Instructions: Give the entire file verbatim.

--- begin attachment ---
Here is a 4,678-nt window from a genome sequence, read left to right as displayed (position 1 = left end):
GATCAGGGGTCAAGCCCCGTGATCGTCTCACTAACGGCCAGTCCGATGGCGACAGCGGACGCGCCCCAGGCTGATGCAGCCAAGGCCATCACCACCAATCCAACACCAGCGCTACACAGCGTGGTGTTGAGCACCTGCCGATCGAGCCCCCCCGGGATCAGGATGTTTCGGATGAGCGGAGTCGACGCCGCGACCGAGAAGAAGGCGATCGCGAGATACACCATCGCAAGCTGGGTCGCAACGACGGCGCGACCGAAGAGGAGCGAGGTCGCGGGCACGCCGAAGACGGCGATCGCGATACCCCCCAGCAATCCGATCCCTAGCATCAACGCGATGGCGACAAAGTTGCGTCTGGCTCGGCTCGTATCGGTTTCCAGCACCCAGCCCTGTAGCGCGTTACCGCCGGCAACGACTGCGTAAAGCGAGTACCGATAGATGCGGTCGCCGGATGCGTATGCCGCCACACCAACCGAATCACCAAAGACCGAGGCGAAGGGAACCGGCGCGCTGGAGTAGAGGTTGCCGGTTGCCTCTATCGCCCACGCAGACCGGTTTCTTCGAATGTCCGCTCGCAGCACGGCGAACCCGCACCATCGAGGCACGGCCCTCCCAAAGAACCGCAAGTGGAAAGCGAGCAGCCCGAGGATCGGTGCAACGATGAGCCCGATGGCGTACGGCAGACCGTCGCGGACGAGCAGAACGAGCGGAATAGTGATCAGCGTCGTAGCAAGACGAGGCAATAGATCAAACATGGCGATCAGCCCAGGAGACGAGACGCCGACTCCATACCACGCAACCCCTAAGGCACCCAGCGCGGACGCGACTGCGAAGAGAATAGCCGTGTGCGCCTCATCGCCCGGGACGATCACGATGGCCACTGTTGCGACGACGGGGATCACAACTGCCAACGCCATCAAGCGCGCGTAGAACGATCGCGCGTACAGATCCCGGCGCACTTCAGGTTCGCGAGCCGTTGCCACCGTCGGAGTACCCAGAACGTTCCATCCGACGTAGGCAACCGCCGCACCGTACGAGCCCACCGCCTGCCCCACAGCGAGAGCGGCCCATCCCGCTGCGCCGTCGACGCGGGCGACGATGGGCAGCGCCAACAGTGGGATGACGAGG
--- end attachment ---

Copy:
Here is a 4,678-nt window from a genome sequence, read left to right as displayed (position 1 = left end):
GATCAGGGGTCAAGCCCCGTGATCGTCTCACTAACGGCCAGTCCGATGGCGACAGCGGACGCGCCCCAGGCTGATGCAGCCAAGGCCATCACCACCAATCCAACACCAGCGCTACACAGCGTGGTGTTGAGCACCTGCCGATCGAGCCCCCCCGGGATCAGGATGTTTCGGATGAGCGGAGTCGACGCCGCGACCGAGAAGAAGGCGATCGCGAGATACACCATCGCAAGCTGGGTCGCAACGACGGCGCGACCGAAGAGGAGCGAGGTCGCGGGCACGCCGAAGACGGCGATCGCGATACCCCCCAGCAATCCGATCCCTAGCATCAACGCGATGGCGACAAAGTTGCGTCTGGCTCGGCTCGTATCGGTTTCCAGCACCCAGCCCTGTAGCGCGTTACCGCCGGCAACGACTGCGTAAAGCGAGTACCGATAGATGCGGTCGCCGGATGCGTATGCCGCCACACCAACCGAATCACCAAAGACCGAGGCGAAGGGAACCGGCGCGCTGGAGTAGAGGTTGCCGGTTGCCTCTATCGCCCACGCAGACCGGTTTCTTCGAATGTCCGCTCGCAGCACGGCGAACCCGCACCATCGAGGCACGGCCCTCCCAAAGAACCGCAAGTGGAAAGCGAGCAGCCCGAGGATCGGTGCAACGATGAGCCCGATGGCGTACGGCAGACCGTCGCGGACGAGCAGAACGAGCGGAATAGTGATCAGCGTCGTAGCAAGACGAGGCAATAGATCAAACATGGCGATCAGCCCAGGAGACGAGACGCCGACTCCATACCACGCAACCCCTAAGGCACCCAGCGCGGACGCGACTGCGAAGAGAATAGCCGTGTGCGCCTCATCGCCCGGGACGATCACGATGGCCACTGTTGCGACGACGGGGATCACAACTGCCAACGCCATCAAGCGCGCGTAGAACGATCGCGCGTACAGATCCCGGCGCACTTCAGGTTCGCGAGCCGTTGCCACCGTCGGAGTACCCAGAACGTTCCATCCGACGTAGGCAACCGCCGCACCGTACGAGCCCACCGCCTGCCCCACAGCGAGAGCGGCCCATCCCGCTGCGCCGTCGACGCGGGCGACGATGGGCAGCGCCAACAGTGGGATGACGAGG